# Calculating Sample Sizes

Throughout this week’s lectures in our Marketing Research & Strategy class, we’ve been taking a closer look at how to determine a sample size for a research project. McQuarrie (2016) provides a relatively easy way to calculate how big your sample size should be in his book The Market Research Toolbox: A Concise Guide for Beginners. In his book, he describes a three-step process that will help you calculate the sample size based on the preferred confidence level and margin of error (precision) that is proposed by management judgement:

1. Square the Z value associated with the desired confidence interval.
2. Multiply it by the population variance.
3. Divide by the square of the desired precision.

To find the population variance, you have to use the following formula:

Variance = proportion #1 x [1 – proportion #1]

Now we know how to theoretically calculate the sample size, we can apply this to a problem. One of the problems that was presented by McQuarrie (2016) stated: “To determine the effectiveness of an ad campaign for a new DVD player, management would like to know what percentage of the market has been made aware of the new product. The ad agency thinks this figure could be as high as 70 percent. In estimating the percent aware, management has specified a 95 percent confidence interval, and a precision of ±2 percent. What sample size is needed?”

Following the method presented by McQuarrie for calculating the sample size, the first thing we need to do is to square the Z value associated with the confidence interval. The problem states that management decided on a confidence interval of 95 percent which means that our Z value equals 2. In the next step, we have to multiply our squared Z value with the population variance, which can be calculated through the formula shown above for variance. In this case the variance equals 0.21 [0.70 x (1-0.70)]. Once, we’ve established this, we have to divide our nominator (Z2 x variance) through our denominator, which equals the square of the desired precision. This means that our final formula will look like this:

[22 x 0.21] / 0.022
= 2100

I think a margin of error (precision) of ±2 percent is a reasonable confidence interval. At first, it seemed really tight but after taking a closer look at an article by Billy Hulkower, a Senior Technology Analyst for Mintel, on the market for Movie Sales and Rentals in the US in 2014, we can conclude that the market for movie sales and rentals is declining rapidly. The tables show that movie sales in the US, when adjusted for inflation will decline from \$17.5 billion in 2014 to \$14.6 in 2019. Based on this information, it is extremely important for a company, that is about to introduce a new DVD player into the market, to know how effective their ad campaign will be.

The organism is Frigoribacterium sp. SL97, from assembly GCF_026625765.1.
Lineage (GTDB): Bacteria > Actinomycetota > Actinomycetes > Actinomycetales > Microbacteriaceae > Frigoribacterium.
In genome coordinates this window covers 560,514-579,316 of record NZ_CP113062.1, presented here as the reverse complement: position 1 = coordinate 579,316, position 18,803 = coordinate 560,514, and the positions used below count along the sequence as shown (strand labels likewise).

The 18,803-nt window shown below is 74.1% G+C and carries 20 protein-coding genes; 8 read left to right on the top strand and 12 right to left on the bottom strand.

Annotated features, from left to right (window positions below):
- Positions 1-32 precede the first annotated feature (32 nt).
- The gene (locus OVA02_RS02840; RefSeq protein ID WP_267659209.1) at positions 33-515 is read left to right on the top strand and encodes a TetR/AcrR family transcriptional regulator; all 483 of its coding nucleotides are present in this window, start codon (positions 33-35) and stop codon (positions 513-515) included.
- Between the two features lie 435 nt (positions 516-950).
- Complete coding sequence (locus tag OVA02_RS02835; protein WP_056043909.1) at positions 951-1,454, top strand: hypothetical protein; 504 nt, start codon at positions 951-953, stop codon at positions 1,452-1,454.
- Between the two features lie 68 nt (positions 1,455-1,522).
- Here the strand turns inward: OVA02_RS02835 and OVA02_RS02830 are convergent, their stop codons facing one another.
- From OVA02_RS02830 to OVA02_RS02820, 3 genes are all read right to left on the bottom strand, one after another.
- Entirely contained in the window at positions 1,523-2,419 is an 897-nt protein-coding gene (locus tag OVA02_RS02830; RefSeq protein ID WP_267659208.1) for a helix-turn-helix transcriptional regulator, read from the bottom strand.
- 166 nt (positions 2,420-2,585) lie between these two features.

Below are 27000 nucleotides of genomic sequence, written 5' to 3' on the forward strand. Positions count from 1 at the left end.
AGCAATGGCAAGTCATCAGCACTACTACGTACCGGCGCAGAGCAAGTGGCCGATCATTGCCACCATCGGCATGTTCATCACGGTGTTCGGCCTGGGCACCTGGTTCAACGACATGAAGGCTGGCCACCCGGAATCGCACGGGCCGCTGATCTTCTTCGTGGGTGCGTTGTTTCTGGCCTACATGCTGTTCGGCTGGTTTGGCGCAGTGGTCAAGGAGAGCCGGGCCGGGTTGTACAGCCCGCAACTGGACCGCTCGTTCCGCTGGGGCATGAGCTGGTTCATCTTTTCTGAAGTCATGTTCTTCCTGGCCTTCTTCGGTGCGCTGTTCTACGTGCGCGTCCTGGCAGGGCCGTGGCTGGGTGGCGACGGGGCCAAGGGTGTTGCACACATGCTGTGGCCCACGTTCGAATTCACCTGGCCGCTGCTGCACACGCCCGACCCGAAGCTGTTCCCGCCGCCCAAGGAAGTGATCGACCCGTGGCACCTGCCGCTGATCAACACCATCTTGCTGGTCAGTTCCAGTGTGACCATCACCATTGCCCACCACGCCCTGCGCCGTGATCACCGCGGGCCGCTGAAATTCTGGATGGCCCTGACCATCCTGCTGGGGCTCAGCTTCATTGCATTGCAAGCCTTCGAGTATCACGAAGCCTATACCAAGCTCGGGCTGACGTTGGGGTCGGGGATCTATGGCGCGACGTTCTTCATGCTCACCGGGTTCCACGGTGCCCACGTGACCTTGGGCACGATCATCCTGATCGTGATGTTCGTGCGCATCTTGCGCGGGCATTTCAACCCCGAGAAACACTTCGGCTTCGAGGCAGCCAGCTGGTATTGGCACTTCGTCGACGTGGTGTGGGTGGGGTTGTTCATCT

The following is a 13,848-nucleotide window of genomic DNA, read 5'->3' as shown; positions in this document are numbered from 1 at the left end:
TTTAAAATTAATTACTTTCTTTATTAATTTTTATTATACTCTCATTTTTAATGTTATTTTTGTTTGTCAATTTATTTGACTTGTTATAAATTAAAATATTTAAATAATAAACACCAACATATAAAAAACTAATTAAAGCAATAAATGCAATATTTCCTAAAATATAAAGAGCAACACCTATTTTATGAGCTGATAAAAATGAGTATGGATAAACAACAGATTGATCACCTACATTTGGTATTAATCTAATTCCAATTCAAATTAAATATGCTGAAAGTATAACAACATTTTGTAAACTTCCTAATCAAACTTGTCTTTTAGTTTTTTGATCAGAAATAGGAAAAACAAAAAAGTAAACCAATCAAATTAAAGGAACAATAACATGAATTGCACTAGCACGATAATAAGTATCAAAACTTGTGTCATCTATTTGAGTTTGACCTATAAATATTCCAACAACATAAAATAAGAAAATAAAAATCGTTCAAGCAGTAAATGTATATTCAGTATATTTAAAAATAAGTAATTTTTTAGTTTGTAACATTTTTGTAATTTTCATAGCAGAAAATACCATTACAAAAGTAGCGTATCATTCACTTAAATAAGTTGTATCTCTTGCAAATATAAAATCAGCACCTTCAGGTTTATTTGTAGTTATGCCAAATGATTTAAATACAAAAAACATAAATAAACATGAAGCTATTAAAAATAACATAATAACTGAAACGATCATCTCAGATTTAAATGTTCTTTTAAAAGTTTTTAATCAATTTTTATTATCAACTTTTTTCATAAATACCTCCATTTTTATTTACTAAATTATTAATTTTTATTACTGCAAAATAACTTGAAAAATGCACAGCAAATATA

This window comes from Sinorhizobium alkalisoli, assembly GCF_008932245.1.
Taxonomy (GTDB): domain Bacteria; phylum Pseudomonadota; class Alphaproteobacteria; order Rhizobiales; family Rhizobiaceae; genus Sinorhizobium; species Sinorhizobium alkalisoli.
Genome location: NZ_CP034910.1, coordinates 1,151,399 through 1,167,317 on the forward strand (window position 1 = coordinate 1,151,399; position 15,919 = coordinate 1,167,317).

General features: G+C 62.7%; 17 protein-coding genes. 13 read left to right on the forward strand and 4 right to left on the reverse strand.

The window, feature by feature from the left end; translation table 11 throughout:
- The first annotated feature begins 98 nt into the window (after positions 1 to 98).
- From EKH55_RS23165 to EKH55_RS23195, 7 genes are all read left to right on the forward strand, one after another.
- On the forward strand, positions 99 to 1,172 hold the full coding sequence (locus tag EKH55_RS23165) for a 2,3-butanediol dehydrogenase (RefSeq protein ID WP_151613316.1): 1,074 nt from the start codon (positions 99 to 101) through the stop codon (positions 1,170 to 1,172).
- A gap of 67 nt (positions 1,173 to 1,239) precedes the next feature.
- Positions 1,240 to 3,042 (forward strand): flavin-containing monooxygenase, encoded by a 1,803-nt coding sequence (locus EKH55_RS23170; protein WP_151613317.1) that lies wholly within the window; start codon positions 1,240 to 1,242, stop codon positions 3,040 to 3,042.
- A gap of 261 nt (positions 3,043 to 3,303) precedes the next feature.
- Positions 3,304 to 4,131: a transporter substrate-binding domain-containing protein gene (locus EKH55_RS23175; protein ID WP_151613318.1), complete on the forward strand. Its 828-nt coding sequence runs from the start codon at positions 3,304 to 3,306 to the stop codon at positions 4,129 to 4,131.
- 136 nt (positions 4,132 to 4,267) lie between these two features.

Another reason why it is so important for companies in the DVD player market to know how effective their ad campaign will be, is the increasing competition of digital movies provided by for example Amazon Instant Video, iTunes, and Google Play which is also discussed in Hulkower’s article. Technology is constantly evolving and helps us make our lives easier. Customers now have the option between buying movies at home from their computers or running to the store to physically buy the movie. I think we can all agree that it is a lot more attractive to stay at home and buy a movie online without having to leave your couch instead of driving all the way to the store for that same movie.

Due to these two reasons, a ±2 percent precision level in this problem seems a very reasonable estimate, because as a company in a declining market with a lot of competition wants to get an accurate reflection of the percentage of the market that is aware of the new DVD player that you are to introduce into the market.